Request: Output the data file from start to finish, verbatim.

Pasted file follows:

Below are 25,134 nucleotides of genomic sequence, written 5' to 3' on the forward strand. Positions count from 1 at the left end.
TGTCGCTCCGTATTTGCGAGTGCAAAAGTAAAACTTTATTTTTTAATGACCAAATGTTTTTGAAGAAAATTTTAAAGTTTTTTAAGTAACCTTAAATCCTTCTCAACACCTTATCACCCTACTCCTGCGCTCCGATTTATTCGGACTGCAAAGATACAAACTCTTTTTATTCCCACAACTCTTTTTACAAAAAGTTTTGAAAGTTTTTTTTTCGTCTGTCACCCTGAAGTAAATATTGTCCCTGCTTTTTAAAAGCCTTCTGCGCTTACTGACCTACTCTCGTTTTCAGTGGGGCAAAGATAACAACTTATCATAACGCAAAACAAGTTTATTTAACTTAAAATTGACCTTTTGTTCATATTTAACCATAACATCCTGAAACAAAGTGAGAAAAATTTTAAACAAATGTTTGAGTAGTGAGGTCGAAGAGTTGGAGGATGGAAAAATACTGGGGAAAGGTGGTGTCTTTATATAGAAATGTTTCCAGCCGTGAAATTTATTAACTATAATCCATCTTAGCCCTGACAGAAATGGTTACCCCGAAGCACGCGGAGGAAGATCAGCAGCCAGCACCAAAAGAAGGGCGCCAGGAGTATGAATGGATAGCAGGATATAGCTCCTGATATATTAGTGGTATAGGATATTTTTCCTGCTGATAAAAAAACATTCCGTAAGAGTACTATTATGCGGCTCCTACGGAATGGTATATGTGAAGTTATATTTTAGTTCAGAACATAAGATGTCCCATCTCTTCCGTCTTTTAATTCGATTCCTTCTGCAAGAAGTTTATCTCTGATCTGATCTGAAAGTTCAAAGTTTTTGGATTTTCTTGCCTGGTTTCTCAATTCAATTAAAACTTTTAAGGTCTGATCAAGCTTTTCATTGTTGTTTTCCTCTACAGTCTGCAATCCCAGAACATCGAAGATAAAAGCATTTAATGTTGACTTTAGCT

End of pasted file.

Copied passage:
Below are 25,134 nucleotides of genomic sequence, written 5' to 3' on the forward strand. Positions count from 1 at the left end.
TGTCGCTCCGTATTTGCGAGTGCAAAAGTAAAACTTTATTTTTTAATGACCAAATGTTTTTGAAGAAAATTTTAAAGTTTTTTAAGTAACCTTAAATCCTTCTCAACACCTTATCACCCTACTCCTGCGCTCCGATTTATTCGGACTGCAAAGATACAAACTCTTTTTATTCCCACAACTCTTTTTACAAAAAGTTTTGAAAGTTTTTTTTTCGTCTGTCACCCTGAAGTAAATATTGTCCCTGCTTTTTAAAAGCCTTCTGCGCTTACTGACCTACTCTCGTTTTCAGTGGGGCAAAGATAACAACTTATCATAACGCAAAACAAGTTTATTTAACTTAAAATTGACCTTTTGTTCATATTTAACCATAACATCCTGAAACAAAGTGAGAAAAATTTTAAACAAATGTTTGAGTAGTGAGGTCGAAGAGTTGGAGGATGGAAAAATACTGGGGAAAGGTGGTGTCTTTATATAGAAATGTTTCCAGCCGTGAAATTTATTAACTATAATCCATCTTAGCCCTGACAGAAATGGTTACCCCGAAGCACGCGGAGGAAGATCAGCAGCCAGCACCAAAAGAAGGGCGCCAGGAGTATGAATGGATAGCAGGATATAGCTCCTGATATATTAGTGGTATAGGATATTTTTCCTGCTGATAAAAAAACATTCCGTAAGAGTACTATTATGCGGCTCCTACGGAATGGTATATGTGAAGTTATATTTTAGTTCAGAACATAAGATGTCCCATCTCTTCCGTCTTTTAATTCGATTCCTTCTGCAAGAAGTTTATCTCTGATCTGATCTGAAAGTTCAAAGTTTTTGGATTTTCTTGCCTGGTTTCTCAATTCAATTAAAACTTTTAAGGTCTGATCAAGCTTTTCATTGTTGTTTTCCTCTACAGTCTGCAATCCCAGAACATCGAAGATAAAAGCATTTAATGTTGACTTTAGCT